Tuesday, June 11, 2013


Many of us have had near misses in our lives. For example, a car runs a stop sign and misses us by an inch. Adrenalin pumps, our heart beats wildly and we repeat our story at least 20 times over the following days. I have had plenty of traffic near misses in my forty plus years of driving. However, the colossal near miss of my life took place in a single engine airplane over the Gulf of Mexico at eleven o’clock a storm scattered, moonlit Saturday night August 19, 1989. We were twenty miles off the coast of Florida when our newly overhauled aircraft engine exploded and caught fire.
In a series of posts during the following several days I will tell you the whole story of how we survived without a scratch. This is my TRUE story!


My friend, his 15 year old son, and I were scheduled to leave Tampa, Florida much earlier that particular Saturday. I had business in Tulsa on Sunday afternoon and wanted to return to Missouri for a short rest, repack, and departure to Oklahoma. A severe thunderstorm system hung over Florida and much of our return route all day and well into the evening. Finally, at 9:00 PM the sky began to clear. A short conversation with the weather center confirmed it; we would have good weather all the way back to Missouri.

My friend was my partner in the aircraft and a new VFR pilot. We agreed that he would pilot the 1973 Cessna 182 Skylane for the trip home. We had bought the airplane less than a year before and soon after discovered it needed a major overhaul. When our tires lifted off the tarmac in Tampa we had 39 hours on a fresh overhaul by a Federal Aviation Administration licensed mechanic. It is important to note that I am the son of a flight instructor with high time in a variety of aircraft, especially this particular model. My friend and I had previously agreed that, due to my experience, if there was ever a problem when we were flying together that I would fly the aircraft.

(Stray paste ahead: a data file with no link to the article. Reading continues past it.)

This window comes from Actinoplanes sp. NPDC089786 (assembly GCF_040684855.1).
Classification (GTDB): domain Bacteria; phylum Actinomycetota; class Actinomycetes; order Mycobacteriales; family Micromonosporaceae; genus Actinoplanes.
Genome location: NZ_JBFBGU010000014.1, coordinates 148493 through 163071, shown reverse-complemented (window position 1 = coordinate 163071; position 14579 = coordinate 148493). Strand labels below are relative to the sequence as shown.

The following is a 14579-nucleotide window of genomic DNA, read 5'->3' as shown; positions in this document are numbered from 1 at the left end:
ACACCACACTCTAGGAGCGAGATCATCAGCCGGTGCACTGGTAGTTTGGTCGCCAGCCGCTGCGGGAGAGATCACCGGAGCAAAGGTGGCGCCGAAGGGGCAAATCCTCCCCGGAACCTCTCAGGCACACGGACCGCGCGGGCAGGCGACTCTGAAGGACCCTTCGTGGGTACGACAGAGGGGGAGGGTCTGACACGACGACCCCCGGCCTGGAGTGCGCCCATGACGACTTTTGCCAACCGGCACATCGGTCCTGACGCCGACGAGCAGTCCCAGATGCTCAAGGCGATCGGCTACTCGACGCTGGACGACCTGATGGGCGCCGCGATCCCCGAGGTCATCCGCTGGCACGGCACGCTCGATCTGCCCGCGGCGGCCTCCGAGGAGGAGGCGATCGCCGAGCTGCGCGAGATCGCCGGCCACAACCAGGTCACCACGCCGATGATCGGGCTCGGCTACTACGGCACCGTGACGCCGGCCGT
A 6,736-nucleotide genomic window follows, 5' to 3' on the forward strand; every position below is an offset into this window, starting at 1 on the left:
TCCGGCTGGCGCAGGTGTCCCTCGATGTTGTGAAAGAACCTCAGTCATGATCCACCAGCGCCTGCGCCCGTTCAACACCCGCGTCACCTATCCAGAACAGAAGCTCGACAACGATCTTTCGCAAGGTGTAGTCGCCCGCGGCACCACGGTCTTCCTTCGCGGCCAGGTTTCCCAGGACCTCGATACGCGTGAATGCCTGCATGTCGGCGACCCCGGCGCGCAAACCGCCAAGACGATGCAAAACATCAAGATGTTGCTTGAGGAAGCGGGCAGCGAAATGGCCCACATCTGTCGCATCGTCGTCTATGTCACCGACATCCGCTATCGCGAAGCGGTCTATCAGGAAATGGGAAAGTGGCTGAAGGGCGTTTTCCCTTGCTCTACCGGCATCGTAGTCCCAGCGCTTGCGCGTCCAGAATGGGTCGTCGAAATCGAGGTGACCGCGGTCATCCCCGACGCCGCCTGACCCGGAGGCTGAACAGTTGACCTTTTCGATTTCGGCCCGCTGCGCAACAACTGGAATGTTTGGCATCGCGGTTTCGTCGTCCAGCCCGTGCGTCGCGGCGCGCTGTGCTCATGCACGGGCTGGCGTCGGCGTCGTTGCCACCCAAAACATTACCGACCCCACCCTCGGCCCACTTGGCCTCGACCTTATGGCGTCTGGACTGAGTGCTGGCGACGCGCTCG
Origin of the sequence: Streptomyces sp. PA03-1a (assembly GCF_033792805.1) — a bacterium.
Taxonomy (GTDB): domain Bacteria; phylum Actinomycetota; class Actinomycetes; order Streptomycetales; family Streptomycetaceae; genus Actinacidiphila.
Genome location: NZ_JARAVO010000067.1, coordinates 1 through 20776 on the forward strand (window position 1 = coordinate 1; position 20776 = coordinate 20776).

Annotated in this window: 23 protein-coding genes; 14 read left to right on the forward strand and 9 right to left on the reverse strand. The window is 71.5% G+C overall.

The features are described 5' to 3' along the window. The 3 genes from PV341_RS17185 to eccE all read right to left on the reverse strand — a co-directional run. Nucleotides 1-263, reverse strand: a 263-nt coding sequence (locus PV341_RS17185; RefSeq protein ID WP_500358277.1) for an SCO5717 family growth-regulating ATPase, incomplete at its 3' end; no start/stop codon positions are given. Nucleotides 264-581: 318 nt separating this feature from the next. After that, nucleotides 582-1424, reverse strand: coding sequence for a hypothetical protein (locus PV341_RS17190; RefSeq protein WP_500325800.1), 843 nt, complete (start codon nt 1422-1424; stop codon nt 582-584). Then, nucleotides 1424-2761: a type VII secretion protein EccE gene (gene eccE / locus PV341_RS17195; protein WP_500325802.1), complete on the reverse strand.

My friend settled into the left seat and I in the right, the Tampa tower cleared us for takeoff to the west toward the Gulf of Mexico. A few hundred feet above the runway the tower gave us turn instructions that I should have taken as a bad omen. He directed us to turn to the wrong heading to the south. Our route home was set as north northeast with a single fuel stop scheduled in Birmingham, Alabama. I pointed out the tower’s error to my friend and he instantly relayed the message to the controller.

My friend was our only contact to the outside world. We wore headsets, which allowed us to comfortably talk to each other. To communicate by radio it was necessary for the left seat pilot to key the microphone via a yoke, or steering wheel, mounted button and speak into the boom microphone protruding from his headset. The controller immediately responded to our requested course correction with a new, unapologetic heading. We began a gradual climbing right turn to our course and assigned altitude of 6,500 feet.

I leaned back slightly and relaxed, we were finally headed home.
Tomorrow: Chapter Two, Oh My God, Our Engine Exploded!

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